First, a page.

When I’m looking on message forums, I see a lot of responses to helpful financial or other advice that go along the lines of, “Well, that’s fine, but I could die tomorrow, or I could do all of these things to stay healthy yet end up with cancer.” It’s usually some variant of, “Life isn’t fair, someone will always do better than me, so why even try?” or some other similar financial excuse. This is people tapping in to the universal truth that sometimes life just makes no sense at all.
We’ve all got stories to tell about the guy who drank six vodkas a day and lived to be 105, the person who never saved a dime and miraculously won the lottery, or the elite athlete who got cancer at age twenty-six and died way too young. We all know stories about people who did everything right and still got screwed over by Fate, or those who did everything wrong and got kissed by Fate. We see things like this happen and it becomes tempting to throw our hands up in the air and say, “That’s it. I have and equal chance of things working out whether I try to do everything right nor not, so I might as well not even try and just live with however it turns out.”
While this attitude is understandable, it’s also a cop out. It’s true that things often don’t make sense. But it makes even less sense to live your life assuming that either all of the bad things will happen to you no matter what you do, or that all of the good things will happen to you if you never do anything. Despite the fact that it seems like these incredible stories are the norm, they’re really the exception. For every person who spends all their money and yet somehow wins the lottery, there are plenty more who spent all their money and ended up destitute. For every person who does everything right physically and still gets cancer, there are plenty more who end up living long lives.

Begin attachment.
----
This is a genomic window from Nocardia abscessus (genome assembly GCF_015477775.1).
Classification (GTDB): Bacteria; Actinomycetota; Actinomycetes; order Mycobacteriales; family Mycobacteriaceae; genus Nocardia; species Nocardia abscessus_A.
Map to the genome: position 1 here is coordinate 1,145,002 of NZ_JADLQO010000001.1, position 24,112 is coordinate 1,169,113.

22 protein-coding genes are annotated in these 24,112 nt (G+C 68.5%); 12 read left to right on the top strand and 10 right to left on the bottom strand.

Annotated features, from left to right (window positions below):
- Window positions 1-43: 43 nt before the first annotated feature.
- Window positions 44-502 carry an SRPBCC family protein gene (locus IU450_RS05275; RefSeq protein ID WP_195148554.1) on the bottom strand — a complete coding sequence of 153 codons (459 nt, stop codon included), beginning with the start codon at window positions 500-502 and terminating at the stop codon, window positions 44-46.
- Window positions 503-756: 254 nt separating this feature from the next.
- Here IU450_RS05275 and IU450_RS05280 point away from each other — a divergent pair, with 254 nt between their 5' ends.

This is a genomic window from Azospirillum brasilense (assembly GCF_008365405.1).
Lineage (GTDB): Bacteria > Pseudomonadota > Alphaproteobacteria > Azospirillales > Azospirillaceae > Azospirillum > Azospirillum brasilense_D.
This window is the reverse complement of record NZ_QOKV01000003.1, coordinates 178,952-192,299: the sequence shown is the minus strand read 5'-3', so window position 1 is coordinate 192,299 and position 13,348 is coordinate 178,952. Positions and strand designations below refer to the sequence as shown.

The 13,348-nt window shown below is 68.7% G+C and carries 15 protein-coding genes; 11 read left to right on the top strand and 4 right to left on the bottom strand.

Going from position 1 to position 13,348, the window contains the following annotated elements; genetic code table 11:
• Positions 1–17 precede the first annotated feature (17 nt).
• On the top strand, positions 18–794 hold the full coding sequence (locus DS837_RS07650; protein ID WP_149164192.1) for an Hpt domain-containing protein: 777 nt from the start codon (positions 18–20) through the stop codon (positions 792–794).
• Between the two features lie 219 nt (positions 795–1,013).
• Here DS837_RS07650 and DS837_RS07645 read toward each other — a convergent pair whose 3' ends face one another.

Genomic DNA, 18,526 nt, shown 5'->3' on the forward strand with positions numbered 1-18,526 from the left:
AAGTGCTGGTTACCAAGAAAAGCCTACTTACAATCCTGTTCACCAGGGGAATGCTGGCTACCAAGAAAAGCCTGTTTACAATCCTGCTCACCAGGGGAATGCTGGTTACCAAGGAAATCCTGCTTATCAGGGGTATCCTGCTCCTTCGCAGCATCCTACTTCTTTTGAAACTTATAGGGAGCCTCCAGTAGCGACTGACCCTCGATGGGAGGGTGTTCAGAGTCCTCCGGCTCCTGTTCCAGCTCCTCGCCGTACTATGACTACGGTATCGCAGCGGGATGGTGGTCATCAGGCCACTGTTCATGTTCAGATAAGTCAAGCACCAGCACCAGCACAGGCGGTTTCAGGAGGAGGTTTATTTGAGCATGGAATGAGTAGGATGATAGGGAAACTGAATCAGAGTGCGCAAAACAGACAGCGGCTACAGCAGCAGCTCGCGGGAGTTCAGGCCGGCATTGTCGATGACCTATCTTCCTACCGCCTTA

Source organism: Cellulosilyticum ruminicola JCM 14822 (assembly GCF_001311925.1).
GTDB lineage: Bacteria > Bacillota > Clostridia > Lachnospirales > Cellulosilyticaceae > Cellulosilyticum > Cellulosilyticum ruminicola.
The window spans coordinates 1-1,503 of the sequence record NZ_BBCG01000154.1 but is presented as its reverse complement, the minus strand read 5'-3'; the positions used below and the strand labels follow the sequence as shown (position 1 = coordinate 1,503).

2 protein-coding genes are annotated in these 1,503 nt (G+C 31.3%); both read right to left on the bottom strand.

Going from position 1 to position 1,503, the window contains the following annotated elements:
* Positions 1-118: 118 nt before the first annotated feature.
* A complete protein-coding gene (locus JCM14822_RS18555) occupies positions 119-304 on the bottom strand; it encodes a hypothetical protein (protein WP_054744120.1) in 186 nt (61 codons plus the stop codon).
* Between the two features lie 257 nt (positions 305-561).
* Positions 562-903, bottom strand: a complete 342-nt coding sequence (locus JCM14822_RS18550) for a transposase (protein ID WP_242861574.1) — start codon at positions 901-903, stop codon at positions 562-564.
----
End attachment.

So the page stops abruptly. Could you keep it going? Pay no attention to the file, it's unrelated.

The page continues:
It makes far more sense to live your life assuming that life will make sense. It makes sense to do everything you can to stay healthy. It makes sense to make a long-term financial plan and save money for your golden years. It makes sense to live and prepare like you will have a long and healthy life. If it ends up happening (and the odds are decent that it will) and you’ve blown all your money, you’ll have to live your golden years in poverty. If you never try to stay healthy, figuring that you’ve got an equal chance of dying regardless, you may fulfill the prophecy and die young. That or you’ll live to a ripe old age but be so miserable that you’ll wish you’d died years ago.
Sometimes life doesn’t make sense and it’s not fair. But you can’t live life assuming that you don’t need to try to make things better. You have to act like things will make sense, that the likely outcome is what will occur. You need to plan for the worst case, of course. You don’t want to leave yourself vulnerable by not having good insurance, for example, but you don’t want to bury yourself in fear that the worst will always happen. Similarly, you want to act like the good things will happen; that if you work hard to be healthy or wealthy, it will happen. Otherwise you run the risk of bringing the worst case to your doorstep. So don’t brush off advice with the, “It’s not fair,” excuse. It may not be, but the chances are good that it will be.
(Photo courtesy of Xuoan’s Dailies)
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